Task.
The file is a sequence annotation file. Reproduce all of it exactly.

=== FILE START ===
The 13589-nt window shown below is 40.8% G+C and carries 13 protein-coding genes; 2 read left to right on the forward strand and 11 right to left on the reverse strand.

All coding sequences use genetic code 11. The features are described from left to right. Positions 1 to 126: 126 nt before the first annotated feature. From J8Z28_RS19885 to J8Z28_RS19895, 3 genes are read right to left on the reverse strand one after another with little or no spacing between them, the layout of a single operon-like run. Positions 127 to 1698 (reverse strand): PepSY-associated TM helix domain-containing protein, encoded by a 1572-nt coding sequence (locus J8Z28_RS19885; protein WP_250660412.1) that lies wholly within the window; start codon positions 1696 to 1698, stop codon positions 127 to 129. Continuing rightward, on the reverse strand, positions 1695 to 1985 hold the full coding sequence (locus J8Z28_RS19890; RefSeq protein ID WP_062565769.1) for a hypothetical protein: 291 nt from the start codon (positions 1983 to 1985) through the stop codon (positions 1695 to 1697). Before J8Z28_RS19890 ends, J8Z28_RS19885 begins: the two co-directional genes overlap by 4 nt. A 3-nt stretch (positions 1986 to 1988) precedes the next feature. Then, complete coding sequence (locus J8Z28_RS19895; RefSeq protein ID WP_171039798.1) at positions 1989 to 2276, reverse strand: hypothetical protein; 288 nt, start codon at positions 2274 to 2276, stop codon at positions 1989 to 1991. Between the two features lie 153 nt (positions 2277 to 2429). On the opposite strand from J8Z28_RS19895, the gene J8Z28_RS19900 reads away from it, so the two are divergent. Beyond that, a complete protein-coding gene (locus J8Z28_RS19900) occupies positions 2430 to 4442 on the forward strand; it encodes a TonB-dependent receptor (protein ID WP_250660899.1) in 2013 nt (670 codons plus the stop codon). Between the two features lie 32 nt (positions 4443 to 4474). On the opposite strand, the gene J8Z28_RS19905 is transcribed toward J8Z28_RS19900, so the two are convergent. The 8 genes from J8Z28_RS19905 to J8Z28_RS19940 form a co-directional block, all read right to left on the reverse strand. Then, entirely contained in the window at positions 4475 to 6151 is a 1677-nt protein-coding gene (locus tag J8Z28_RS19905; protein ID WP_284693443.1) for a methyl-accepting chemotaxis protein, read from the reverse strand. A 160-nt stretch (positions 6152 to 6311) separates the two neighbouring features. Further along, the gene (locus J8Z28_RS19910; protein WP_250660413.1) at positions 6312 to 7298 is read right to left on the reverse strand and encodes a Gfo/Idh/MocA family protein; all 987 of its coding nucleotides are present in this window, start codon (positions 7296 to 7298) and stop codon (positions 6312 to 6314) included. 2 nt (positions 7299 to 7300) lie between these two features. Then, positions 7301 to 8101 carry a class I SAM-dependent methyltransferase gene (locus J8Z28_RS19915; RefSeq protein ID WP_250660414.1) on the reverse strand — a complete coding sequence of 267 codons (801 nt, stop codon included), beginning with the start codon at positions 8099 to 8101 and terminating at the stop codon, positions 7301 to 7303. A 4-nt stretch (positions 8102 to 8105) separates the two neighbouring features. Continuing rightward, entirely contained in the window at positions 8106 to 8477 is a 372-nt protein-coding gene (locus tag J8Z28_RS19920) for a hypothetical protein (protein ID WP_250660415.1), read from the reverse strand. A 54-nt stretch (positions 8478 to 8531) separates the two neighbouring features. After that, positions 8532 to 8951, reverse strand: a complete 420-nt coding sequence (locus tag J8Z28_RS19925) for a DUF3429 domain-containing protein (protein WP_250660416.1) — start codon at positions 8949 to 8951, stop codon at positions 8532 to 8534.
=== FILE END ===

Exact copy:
The 13589-nt window shown below is 40.8% G+C and carries 13 protein-coding genes; 2 read left to right on the forward strand and 11 right to left on the reverse strand.

All coding sequences use genetic code 11. The features are described from left to right. Positions 1 to 126: 126 nt before the first annotated feature. From J8Z28_RS19885 to J8Z28_RS19895, 3 genes are read right to left on the reverse strand one after another with little or no spacing between them, the layout of a single operon-like run. Positions 127 to 1698 (reverse strand): PepSY-associated TM helix domain-containing protein, encoded by a 1572-nt coding sequence (locus J8Z28_RS19885; protein WP_250660412.1) that lies wholly within the window; start codon positions 1696 to 1698, stop codon positions 127 to 129. Continuing rightward, on the reverse strand, positions 1695 to 1985 hold the full coding sequence (locus J8Z28_RS19890; RefSeq protein ID WP_062565769.1) for a hypothetical protein: 291 nt from the start codon (positions 1983 to 1985) through the stop codon (positions 1695 to 1697). Before J8Z28_RS19890 ends, J8Z28_RS19885 begins: the two co-directional genes overlap by 4 nt. A 3-nt stretch (positions 1986 to 1988) precedes the next feature. Then, complete coding sequence (locus J8Z28_RS19895; RefSeq protein ID WP_171039798.1) at positions 1989 to 2276, reverse strand: hypothetical protein; 288 nt, start codon at positions 2274 to 2276, stop codon at positions 1989 to 1991. Between the two features lie 153 nt (positions 2277 to 2429). On the opposite strand from J8Z28_RS19895, the gene J8Z28_RS19900 reads away from it, so the two are divergent. Beyond that, a complete protein-coding gene (locus J8Z28_RS19900) occupies positions 2430 to 4442 on the forward strand; it encodes a TonB-dependent receptor (protein ID WP_250660899.1) in 2013 nt (670 codons plus the stop codon). Between the two features lie 32 nt (positions 4443 to 4474). On the opposite strand, the gene J8Z28_RS19905 is transcribed toward J8Z28_RS19900, so the two are convergent. The 8 genes from J8Z28_RS19905 to J8Z28_RS19940 form a co-directional block, all read right to left on the reverse strand. Then, entirely contained in the window at positions 4475 to 6151 is a 1677-nt protein-coding gene (locus tag J8Z28_RS19905; protein ID WP_284693443.1) for a methyl-accepting chemotaxis protein, read from the reverse strand. A 160-nt stretch (positions 6152 to 6311) separates the two neighbouring features. Further along, the gene (locus J8Z28_RS19910; protein WP_250660413.1) at positions 6312 to 7298 is read right to left on the reverse strand and encodes a Gfo/Idh/MocA family protein; all 987 of its coding nucleotides are present in this window, start codon (positions 7296 to 7298) and stop codon (positions 6312 to 6314) included. 2 nt (positions 7299 to 7300) lie between these two features. Then, positions 7301 to 8101 carry a class I SAM-dependent methyltransferase gene (locus J8Z28_RS19915; RefSeq protein ID WP_250660414.1) on the reverse strand — a complete coding sequence of 267 codons (801 nt, stop codon included), beginning with the start codon at positions 8099 to 8101 and terminating at the stop codon, positions 7301 to 7303. A 4-nt stretch (positions 8102 to 8105) separates the two neighbouring features. Continuing rightward, entirely contained in the window at positions 8106 to 8477 is a 372-nt protein-coding gene (locus tag J8Z28_RS19920) for a hypothetical protein (protein ID WP_250660415.1), read from the reverse strand. A 54-nt stretch (positions 8478 to 8531) separates the two neighbouring features. After that, positions 8532 to 8951, reverse strand: a complete 420-nt coding sequence (locus tag J8Z28_RS19925) for a DUF3429 domain-containing protein (protein WP_250660416.1) — start codon at positions 8949 to 8951, stop codon at positions 8532 to 8534.